The change from Tower Hamlets First (THF) to a Labour administration was not a straightforward handover from one ‘normal’ political party to another. It was returning an entire London borough to democratic rule.

As the electoral petition case that led to the dismissal of Lutfur Rahman from office showed, THF completely ignored the norms of acceptable behaviour in public office for years.

To compound the problems some council officers were too sympathetic to Rahman and crew and forgot they were public servants. Not Rahman’s servants. No doubt other good and honest council officers were pressurised into going along with THF. That’s the way Rahman and crew like to operate.

These officers were a tiny minority but they caused a lot of damage. When the DCLG talks about ‘cultural change’ this is a polite way of saying that those Rahman / THF sympathisers who are still in post need to understand that they work for all the residents of our borough, not just one discredited man.

(For examples of dubious conduct by council officers have a read of Trial by Jeory which was documenting this before LW even had a domain name.)

And of course it does not help that the 17 corruptly elected THF councillors are still in the town hall picking up their allowances. Nice huh?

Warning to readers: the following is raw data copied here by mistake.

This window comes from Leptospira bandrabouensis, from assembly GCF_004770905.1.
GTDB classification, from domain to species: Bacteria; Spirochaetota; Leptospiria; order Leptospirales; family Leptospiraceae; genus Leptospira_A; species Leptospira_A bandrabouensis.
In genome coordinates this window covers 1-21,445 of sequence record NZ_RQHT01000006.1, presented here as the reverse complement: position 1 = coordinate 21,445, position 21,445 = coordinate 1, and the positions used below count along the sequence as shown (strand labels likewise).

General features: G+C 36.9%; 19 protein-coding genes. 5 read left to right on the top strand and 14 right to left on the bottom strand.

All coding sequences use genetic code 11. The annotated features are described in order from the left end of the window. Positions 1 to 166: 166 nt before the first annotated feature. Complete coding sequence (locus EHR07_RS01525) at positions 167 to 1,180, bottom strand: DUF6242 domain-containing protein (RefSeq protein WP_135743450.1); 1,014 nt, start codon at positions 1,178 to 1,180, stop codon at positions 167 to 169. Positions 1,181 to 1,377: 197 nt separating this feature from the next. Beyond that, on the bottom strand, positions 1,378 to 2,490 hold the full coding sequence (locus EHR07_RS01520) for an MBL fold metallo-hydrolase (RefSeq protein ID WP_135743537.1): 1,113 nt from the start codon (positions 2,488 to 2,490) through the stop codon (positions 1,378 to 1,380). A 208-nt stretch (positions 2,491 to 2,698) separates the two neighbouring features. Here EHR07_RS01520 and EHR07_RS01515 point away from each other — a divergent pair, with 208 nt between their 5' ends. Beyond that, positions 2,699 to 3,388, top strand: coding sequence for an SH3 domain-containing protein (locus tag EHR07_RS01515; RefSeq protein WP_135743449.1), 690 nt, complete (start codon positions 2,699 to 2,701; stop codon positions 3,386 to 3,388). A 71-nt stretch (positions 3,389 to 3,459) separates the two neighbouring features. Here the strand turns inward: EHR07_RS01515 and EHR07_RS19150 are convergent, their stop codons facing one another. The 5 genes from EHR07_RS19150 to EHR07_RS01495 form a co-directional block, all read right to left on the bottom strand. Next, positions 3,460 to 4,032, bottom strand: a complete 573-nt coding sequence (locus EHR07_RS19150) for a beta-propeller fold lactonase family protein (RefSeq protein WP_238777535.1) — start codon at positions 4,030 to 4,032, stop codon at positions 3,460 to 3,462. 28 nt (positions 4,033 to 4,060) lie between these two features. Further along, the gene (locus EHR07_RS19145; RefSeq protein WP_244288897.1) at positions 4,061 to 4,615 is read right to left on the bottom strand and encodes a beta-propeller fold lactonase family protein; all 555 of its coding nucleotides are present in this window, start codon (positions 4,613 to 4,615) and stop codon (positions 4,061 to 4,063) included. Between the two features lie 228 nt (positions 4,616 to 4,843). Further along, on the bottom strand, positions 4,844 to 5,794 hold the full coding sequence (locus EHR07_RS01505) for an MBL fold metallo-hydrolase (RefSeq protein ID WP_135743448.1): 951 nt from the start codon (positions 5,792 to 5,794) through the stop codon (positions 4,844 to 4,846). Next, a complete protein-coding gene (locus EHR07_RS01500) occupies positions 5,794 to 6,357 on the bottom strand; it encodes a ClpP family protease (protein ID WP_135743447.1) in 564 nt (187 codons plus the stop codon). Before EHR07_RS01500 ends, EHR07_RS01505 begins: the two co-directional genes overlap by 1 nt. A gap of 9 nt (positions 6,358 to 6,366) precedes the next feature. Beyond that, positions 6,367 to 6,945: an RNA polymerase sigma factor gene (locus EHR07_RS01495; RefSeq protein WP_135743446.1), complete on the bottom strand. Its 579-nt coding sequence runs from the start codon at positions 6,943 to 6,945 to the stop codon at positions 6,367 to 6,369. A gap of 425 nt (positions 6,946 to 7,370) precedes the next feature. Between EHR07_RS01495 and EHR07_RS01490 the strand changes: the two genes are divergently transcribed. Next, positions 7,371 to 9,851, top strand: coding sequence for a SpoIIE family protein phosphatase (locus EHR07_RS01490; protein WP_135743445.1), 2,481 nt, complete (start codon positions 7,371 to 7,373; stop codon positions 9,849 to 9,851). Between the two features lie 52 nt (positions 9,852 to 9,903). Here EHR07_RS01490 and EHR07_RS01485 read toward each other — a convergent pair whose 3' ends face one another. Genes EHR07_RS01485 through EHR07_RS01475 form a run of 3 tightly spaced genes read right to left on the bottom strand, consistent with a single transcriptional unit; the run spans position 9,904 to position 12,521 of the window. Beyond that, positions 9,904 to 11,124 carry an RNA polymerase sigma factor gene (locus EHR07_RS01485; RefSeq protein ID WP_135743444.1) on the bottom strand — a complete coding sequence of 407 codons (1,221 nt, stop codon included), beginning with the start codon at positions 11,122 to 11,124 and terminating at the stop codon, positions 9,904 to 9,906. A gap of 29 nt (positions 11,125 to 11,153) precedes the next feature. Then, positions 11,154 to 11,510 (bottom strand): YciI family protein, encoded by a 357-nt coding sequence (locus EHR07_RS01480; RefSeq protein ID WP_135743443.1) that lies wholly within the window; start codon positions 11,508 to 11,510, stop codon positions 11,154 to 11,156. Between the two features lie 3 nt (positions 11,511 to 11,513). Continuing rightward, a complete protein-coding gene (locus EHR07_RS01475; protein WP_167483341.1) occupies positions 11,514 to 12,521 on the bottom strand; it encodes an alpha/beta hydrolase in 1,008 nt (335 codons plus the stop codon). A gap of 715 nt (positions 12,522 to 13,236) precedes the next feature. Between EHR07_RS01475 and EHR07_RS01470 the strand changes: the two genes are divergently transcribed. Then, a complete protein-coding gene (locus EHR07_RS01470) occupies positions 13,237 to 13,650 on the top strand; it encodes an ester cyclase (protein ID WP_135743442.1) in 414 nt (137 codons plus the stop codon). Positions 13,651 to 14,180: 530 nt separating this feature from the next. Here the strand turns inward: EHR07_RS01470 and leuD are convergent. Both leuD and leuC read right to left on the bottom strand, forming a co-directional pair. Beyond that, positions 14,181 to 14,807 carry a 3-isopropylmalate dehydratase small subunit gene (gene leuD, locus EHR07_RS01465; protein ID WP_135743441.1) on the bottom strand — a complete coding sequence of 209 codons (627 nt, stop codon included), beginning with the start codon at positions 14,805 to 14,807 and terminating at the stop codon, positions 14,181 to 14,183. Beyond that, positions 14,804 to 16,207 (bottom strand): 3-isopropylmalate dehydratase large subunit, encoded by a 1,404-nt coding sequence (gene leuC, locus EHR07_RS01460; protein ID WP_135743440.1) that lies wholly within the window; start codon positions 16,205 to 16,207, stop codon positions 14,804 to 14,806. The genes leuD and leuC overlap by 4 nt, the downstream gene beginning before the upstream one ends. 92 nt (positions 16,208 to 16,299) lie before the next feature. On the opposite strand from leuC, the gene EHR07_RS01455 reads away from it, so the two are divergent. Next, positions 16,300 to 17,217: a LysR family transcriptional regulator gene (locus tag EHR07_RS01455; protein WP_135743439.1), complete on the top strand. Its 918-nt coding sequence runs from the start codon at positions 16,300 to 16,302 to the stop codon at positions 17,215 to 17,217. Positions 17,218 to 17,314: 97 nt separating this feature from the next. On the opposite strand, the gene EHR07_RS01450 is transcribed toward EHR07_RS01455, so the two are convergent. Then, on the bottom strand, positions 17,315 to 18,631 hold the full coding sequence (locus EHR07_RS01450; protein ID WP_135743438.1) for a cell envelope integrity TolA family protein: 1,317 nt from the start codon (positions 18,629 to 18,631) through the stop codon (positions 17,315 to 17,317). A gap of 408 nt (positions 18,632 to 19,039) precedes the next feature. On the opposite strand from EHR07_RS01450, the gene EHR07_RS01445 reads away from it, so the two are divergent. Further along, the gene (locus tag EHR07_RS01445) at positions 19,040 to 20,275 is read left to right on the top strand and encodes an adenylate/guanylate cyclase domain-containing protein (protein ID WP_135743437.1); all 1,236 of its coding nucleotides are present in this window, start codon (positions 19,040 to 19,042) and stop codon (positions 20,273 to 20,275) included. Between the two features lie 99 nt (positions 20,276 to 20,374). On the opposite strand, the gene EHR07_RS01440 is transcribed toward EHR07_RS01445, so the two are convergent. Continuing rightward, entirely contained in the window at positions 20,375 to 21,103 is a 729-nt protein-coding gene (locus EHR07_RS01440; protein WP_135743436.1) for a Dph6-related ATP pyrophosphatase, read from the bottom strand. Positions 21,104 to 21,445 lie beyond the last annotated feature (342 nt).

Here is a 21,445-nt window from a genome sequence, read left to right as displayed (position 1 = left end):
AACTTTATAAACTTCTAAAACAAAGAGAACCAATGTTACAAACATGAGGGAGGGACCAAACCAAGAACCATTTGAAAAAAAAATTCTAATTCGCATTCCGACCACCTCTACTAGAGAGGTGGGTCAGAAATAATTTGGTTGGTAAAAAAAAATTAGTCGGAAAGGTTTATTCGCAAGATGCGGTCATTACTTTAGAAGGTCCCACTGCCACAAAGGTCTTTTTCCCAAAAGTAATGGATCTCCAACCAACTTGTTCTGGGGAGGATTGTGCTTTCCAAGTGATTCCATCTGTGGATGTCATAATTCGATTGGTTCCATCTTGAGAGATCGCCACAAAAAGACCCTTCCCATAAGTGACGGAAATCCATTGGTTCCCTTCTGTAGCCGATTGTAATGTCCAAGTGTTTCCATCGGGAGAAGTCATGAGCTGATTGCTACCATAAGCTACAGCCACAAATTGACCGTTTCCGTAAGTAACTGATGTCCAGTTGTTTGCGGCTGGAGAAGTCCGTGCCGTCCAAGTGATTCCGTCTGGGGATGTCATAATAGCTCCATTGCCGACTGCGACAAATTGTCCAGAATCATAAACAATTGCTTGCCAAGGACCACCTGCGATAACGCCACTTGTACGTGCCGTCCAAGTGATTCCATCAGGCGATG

Much publicity has focussed on the corrupt misappropriation of grants by Tower Hamlets First to provide ‘treats’ to their power base instead of providing services based on need and the dubious nature of the Mayor’s ‘lunch clubs’.

It is neither credible or possible that these two examples and the election ‘irregularities’ were the only corrupt practices undertaken. Other instances are highly likely to come to light in future.

The most appropriate analogy of Tower Hamlets council problems is that of ridding a body of cancer. The electoral petition was the initial major operation to cut out the tumours. The continued presence of the DCLG is the long course of chemotherapy needed to ensure all the cancer has been identified and removed. The prognosis for the patient is good but recovery may take some time.

Not a 9-5 job

It seems that Mayor Biggs is literally working seven days a week to get the job done. So he is probably more than a little annoyed by the continued presence of the DCLG Commissioners.

You would be too, wouldn’t you?

U.S. Air Force surgeons Dr. Patrick Miller (left), Dr. Michael Hughes (right), and surgical technician SrA Ray Wilson from the 379th Expeditionary Medical Squadron, repair the ruptured achilles tendon of a servicemember on March 11, 2003. The doctors are performing this surgey at a field hospital in a foward-deployed location. (U.S. Air Force photo by SSgt. DERRICK C. GOODE)(RELEASED)

Image: Wikimedia Commons